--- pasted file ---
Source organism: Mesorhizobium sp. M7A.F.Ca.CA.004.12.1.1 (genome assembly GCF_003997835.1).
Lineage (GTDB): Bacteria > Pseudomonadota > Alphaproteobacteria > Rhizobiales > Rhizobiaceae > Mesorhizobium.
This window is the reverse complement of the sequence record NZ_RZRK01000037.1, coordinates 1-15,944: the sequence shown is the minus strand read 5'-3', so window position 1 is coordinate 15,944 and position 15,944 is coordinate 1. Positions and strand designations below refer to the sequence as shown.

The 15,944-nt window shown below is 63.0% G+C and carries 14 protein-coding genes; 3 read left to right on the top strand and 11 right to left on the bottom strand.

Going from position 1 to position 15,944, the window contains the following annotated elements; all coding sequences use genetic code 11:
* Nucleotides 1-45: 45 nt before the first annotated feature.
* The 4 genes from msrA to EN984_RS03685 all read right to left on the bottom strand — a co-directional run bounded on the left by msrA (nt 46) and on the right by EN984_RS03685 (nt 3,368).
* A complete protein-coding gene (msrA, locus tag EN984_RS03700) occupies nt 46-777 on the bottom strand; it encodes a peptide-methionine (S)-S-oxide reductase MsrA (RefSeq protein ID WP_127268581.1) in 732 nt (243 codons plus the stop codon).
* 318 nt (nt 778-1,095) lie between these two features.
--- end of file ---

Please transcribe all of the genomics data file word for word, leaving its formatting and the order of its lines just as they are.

Source organism: Mesorhizobium sp. M7A.F.Ca.CA.004.12.1.1 (genome assembly GCF_003997835.1).
Lineage (GTDB): Bacteria > Pseudomonadota > Alphaproteobacteria > Rhizobiales > Rhizobiaceae > Mesorhizobium.
This window is the reverse complement of the sequence record NZ_RZRK01000037.1, coordinates 1-15,944: the sequence shown is the minus strand read 5'-3', so window position 1 is coordinate 15,944 and position 15,944 is coordinate 1. Positions and strand designations below refer to the sequence as shown.

The 15,944-nt window shown below is 63.0% G+C and carries 14 protein-coding genes; 3 read left to right on the top strand and 11 right to left on the bottom strand.

Going from position 1 to position 15,944, the window contains the following annotated elements; all coding sequences use genetic code 11:
* Nucleotides 1-45: 45 nt before the first annotated feature.
* The 4 genes from msrA to EN984_RS03685 all read right to left on the bottom strand — a co-directional run bounded on the left by msrA (nt 46) and on the right by EN984_RS03685 (nt 3,368).
* A complete protein-coding gene (msrA, locus tag EN984_RS03700) occupies nt 46-777 on the bottom strand; it encodes a peptide-methionine (S)-S-oxide reductase MsrA (RefSeq protein ID WP_127268581.1) in 732 nt (243 codons plus the stop codon).
* 318 nt (nt 778-1,095) lie between these two features.